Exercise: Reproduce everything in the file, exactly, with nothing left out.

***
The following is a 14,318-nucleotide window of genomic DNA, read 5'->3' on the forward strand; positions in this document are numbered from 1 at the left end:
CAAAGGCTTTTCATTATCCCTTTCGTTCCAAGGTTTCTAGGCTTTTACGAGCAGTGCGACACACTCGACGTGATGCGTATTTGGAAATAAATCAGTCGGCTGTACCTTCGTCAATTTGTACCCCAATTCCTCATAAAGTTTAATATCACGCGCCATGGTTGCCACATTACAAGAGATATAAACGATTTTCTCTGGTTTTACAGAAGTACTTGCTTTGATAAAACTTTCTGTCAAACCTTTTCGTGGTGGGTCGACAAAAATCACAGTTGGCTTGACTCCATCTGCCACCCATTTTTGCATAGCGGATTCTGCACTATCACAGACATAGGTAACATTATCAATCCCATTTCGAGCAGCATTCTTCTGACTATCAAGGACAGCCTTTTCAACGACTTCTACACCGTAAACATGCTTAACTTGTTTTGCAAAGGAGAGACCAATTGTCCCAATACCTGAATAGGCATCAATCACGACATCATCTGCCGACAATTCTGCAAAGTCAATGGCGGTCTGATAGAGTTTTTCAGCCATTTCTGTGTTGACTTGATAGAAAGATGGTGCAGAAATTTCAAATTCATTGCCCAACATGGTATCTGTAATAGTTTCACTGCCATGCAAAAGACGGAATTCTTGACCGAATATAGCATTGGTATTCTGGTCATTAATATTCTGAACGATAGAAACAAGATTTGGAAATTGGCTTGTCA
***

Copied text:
The following is a 14,318-nucleotide window of genomic DNA, read 5'->3' on the forward strand; positions in this document are numbered from 1 at the left end:
CAAAGGCTTTTCATTATCCCTTTCGTTCCAAGGTTTCTAGGCTTTTACGAGCAGTGCGACACACTCGACGTGATGCGTATTTGGAAATAAATCAGTCGGCTGTACCTTCGTCAATTTGTACCCCAATTCCTCATAAAGTTTAATATCACGCGCCATGGTTGCCACATTACAAGAGATATAAACGATTTTCTCTGGTTTTACAGAAGTACTTGCTTTGATAAAACTTTCTGTCAAACCTTTTCGTGGTGGGTCGACAAAAATCACAGTTGGCTTGACTCCATCTGCCACCCATTTTTGCATAGCGGATTCTGCACTATCACAGACATAGGTAACATTATCAATCCCATTTCGAGCAGCATTCTTCTGACTATCAAGGACAGCCTTTTCAACGACTTCTACACCGTAAACATGCTTAACTTGTTTTGCAAAGGAGAGACCAATTGTCCCAATACCTGAATAGGCATCAATCACGACATCATCTGCCGACAATTCTGCAAAGTCAATGGCGGTCTGATAGAGTTTTTCAGCCATTTCTGTGTTGACTTGATAGAAAGATGGTGCAGAAATTTCAAATTCATTGCCCAACATGGTATCTGTAATAGTTTCACTGCCATGCAAAAGACGGAATTCTTGACCGAATATAGCATTGGTATTCTGGTCATTAATATTCTGAACGATAGAAACAAGATTTGGAAATTGGCTTGTCA